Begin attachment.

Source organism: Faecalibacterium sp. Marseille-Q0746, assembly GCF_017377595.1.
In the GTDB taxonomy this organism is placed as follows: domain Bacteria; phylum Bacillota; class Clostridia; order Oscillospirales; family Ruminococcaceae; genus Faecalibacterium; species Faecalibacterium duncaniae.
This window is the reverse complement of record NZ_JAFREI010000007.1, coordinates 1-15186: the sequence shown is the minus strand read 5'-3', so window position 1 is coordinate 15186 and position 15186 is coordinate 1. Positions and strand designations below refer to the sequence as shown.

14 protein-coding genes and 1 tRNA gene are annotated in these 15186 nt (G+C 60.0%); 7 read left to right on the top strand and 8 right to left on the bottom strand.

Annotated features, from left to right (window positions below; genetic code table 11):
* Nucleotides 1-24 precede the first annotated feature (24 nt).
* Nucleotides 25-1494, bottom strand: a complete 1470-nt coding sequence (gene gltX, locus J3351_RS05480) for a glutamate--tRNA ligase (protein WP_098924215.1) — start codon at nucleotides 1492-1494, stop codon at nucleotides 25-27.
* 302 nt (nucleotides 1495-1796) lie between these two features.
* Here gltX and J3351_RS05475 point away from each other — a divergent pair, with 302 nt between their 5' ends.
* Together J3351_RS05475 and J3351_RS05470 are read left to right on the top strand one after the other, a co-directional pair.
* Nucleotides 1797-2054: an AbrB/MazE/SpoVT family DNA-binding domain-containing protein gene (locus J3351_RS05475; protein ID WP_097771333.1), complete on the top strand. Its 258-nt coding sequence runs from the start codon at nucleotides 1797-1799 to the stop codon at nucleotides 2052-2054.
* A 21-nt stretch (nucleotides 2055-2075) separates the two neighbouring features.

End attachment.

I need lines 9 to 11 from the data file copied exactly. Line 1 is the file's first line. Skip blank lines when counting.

* Here gltX and J3351_RS05475 point away from each other — a divergent pair, with 302 nt between their 5' ends.
* Together J3351_RS05475 and J3351_RS05470 are read left to right on the top strand one after the other, a co-directional pair.
* Nucleotides 1797-2054: an AbrB/MazE/SpoVT family DNA-binding domain-containing protein gene (locus J3351_RS05475; protein ID WP_097771333.1), complete on the top strand. Its 258-nt coding sequence runs from the start codon at nucleotides 1797-1799 to the stop codon at nucleotides 2052-2054.